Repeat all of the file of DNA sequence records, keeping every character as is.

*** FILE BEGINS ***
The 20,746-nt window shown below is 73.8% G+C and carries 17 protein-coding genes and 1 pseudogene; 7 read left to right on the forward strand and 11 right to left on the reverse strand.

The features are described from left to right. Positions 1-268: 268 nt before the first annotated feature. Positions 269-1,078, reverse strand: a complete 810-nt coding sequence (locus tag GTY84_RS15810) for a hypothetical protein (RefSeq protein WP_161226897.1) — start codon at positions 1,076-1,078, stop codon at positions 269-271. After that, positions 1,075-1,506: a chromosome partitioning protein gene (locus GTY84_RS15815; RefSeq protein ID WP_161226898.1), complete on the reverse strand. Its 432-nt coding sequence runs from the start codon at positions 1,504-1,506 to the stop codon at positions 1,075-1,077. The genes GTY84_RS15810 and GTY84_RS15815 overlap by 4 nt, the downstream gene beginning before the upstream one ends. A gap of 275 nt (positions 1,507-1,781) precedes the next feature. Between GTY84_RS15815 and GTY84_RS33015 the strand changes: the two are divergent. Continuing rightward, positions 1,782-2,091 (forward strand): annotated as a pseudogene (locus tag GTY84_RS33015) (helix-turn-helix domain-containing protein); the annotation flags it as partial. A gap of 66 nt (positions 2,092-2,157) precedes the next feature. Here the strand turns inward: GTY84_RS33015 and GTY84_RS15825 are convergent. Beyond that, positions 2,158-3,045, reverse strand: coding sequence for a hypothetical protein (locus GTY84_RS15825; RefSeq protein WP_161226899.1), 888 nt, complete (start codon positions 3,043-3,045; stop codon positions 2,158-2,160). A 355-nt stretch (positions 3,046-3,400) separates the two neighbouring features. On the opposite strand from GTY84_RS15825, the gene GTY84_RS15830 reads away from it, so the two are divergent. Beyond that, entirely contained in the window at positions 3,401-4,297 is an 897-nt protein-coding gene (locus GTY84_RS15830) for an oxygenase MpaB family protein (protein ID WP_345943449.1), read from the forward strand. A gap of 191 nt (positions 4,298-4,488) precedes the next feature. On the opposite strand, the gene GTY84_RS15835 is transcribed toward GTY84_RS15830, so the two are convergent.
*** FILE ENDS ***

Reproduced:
The 20,746-nt window shown below is 73.8% G+C and carries 17 protein-coding genes and 1 pseudogene; 7 read left to right on the forward strand and 11 right to left on the reverse strand.

The features are described from left to right. Positions 1-268: 268 nt before the first annotated feature. Positions 269-1,078, reverse strand: a complete 810-nt coding sequence (locus tag GTY84_RS15810) for a hypothetical protein (RefSeq protein WP_161226897.1) — start codon at positions 1,076-1,078, stop codon at positions 269-271. After that, positions 1,075-1,506: a chromosome partitioning protein gene (locus GTY84_RS15815; RefSeq protein ID WP_161226898.1), complete on the reverse strand. Its 432-nt coding sequence runs from the start codon at positions 1,504-1,506 to the stop codon at positions 1,075-1,077. The genes GTY84_RS15810 and GTY84_RS15815 overlap by 4 nt, the downstream gene beginning before the upstream one ends. A gap of 275 nt (positions 1,507-1,781) precedes the next feature. Between GTY84_RS15815 and GTY84_RS33015 the strand changes: the two are divergent. Continuing rightward, positions 1,782-2,091 (forward strand): annotated as a pseudogene (locus tag GTY84_RS33015) (helix-turn-helix domain-containing protein); the annotation flags it as partial. A gap of 66 nt (positions 2,092-2,157) precedes the next feature. Here the strand turns inward: GTY84_RS33015 and GTY84_RS15825 are convergent. Beyond that, positions 2,158-3,045, reverse strand: coding sequence for a hypothetical protein (locus GTY84_RS15825; RefSeq protein WP_161226899.1), 888 nt, complete (start codon positions 3,043-3,045; stop codon positions 2,158-2,160). A 355-nt stretch (positions 3,046-3,400) separates the two neighbouring features. On the opposite strand from GTY84_RS15825, the gene GTY84_RS15830 reads away from it, so the two are divergent. Beyond that, entirely contained in the window at positions 3,401-4,297 is an 897-nt protein-coding gene (locus GTY84_RS15830) for an oxygenase MpaB family protein (protein ID WP_345943449.1), read from the forward strand. A gap of 191 nt (positions 4,298-4,488) precedes the next feature. On the opposite strand, the gene GTY84_RS15835 is transcribed toward GTY84_RS15830, so the two are convergent.